There has never been a more important time to step up our efforts to protect our oceans.
A growing human population and expanding culture of consumerism, is putting ever-increasing pressure on marine ecosystems. To meet this demand, the seafood industry is engaged in a destructive race to fish, where sustainability, and fairness is put aside in favour of maximum profits. The depletion of fish populations and habitat destruction is having a devastating impact on our ocean ecosystems and the hundreds of millions of people who rely on fish for food and livelihoods. Largely unexploited until very recently, the high seas and deep seas have become the extremes at which the increasing race for resources and commodification of nature is playing out.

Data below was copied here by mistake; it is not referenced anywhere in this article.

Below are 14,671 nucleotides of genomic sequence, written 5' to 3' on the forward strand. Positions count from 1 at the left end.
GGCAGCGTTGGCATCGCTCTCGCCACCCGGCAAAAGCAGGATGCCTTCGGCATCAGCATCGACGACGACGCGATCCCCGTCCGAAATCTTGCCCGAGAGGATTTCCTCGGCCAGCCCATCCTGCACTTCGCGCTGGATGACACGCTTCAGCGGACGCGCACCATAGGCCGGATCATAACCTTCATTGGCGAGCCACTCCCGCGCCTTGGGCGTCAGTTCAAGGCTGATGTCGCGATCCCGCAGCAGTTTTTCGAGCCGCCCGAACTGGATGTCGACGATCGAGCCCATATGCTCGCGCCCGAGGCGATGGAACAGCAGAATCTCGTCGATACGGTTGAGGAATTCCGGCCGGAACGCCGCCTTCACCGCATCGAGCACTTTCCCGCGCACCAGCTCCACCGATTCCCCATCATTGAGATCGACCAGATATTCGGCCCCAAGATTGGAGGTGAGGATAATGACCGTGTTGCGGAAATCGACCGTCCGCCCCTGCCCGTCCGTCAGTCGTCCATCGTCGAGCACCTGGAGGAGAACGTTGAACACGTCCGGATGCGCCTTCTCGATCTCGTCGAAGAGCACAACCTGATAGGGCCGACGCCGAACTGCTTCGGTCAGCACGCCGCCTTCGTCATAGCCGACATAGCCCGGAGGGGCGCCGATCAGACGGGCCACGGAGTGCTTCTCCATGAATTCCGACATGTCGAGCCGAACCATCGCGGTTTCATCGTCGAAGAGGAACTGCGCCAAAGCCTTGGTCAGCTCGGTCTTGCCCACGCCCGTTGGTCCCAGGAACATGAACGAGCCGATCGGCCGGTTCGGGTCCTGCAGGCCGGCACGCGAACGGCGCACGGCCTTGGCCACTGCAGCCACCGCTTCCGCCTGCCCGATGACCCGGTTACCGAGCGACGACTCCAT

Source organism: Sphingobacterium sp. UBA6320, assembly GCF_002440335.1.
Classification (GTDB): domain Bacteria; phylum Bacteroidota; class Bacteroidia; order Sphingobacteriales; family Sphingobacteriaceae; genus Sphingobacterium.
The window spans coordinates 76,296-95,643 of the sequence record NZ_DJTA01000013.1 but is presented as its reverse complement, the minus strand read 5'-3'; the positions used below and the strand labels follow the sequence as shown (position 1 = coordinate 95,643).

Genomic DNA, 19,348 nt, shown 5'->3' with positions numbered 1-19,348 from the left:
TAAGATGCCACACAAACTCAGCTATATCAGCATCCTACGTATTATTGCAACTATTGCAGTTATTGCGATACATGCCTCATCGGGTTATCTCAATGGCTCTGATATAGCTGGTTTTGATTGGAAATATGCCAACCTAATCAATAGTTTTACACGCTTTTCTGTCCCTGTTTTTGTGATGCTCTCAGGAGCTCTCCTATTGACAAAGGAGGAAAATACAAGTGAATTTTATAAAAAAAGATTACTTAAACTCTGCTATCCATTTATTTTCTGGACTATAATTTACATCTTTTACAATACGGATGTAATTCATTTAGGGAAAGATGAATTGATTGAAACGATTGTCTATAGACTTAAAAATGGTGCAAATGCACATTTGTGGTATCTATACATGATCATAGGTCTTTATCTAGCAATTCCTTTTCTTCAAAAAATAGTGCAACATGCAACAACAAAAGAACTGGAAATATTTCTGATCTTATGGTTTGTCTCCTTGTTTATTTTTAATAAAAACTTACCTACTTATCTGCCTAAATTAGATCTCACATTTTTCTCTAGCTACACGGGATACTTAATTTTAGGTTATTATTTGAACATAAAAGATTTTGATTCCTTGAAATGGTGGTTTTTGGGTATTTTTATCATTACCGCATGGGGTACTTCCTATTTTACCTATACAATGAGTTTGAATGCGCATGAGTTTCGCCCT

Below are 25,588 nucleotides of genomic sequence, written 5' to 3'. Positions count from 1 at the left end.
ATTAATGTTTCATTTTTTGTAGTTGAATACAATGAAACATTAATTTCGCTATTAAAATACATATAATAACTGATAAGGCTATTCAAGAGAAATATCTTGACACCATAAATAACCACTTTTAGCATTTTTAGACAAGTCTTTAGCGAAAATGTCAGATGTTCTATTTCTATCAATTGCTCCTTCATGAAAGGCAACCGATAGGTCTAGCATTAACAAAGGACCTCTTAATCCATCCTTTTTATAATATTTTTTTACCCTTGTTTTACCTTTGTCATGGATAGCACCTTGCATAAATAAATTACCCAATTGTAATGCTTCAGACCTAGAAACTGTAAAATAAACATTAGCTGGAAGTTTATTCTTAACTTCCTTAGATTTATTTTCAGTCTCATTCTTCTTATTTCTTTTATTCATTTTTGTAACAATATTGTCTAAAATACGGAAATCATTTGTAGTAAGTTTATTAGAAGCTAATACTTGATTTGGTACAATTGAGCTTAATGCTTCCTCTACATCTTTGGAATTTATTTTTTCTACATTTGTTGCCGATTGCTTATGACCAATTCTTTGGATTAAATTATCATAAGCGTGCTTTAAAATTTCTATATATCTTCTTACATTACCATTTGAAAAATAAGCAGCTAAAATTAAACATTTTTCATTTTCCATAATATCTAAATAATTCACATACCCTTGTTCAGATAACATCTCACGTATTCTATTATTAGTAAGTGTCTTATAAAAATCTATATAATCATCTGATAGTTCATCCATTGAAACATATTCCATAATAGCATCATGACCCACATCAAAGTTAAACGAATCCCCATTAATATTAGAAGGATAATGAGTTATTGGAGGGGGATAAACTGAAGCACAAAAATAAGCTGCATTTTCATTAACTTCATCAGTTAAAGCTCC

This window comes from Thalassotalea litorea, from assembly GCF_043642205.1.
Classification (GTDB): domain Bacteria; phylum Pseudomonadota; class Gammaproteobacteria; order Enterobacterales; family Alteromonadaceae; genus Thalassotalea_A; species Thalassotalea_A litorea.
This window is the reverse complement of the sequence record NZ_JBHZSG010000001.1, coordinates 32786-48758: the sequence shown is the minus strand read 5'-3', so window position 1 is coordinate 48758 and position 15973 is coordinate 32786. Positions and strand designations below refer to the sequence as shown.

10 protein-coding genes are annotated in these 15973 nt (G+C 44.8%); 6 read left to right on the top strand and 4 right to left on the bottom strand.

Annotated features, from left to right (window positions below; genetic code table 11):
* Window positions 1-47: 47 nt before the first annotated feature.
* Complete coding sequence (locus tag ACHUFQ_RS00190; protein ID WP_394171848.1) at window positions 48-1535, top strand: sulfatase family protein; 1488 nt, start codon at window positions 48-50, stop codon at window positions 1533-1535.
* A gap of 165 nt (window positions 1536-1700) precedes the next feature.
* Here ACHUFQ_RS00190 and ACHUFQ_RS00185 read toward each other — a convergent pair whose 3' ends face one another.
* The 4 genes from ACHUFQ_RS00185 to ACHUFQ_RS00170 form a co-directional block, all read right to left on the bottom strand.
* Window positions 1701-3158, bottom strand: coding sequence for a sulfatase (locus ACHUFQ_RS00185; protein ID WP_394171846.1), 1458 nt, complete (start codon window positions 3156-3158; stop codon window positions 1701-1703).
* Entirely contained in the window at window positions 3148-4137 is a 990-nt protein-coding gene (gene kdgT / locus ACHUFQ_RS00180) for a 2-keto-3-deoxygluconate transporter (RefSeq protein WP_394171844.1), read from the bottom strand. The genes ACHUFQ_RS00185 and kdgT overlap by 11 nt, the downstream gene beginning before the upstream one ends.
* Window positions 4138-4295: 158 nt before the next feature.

Meanwhile, empty oceans are at risk of becoming dead oceans. Warming seas and ocean acidification due to climate change are compounded by pollution from industrial run-off and billions of tonnes of discarded plastics. If oceans die they stop providing us with all of the functions they currently support that are critical to life on earth – oxygen production, the storing and cycling of vast amounts of carbon that are critical in regulating our climate, food for millions and other myriad but essential, life-giving processes.
We are bearing witness to the mass extinction of sea life throughout our oceans. Overfishing, greenhouse gas emissions and mass single use plastic production are only some of the causes which all they all have one thing in common – us. The scientific community have said that the rate of extinctions is the worst recorded since the extinction of the dinosaurs, but it’s not too late to turn this around and find solutions that would allow sealife to thrive again. Together, we can find ways to keep relying on oceans while depending on them, respecting them, the sealife and the sea life who live in them.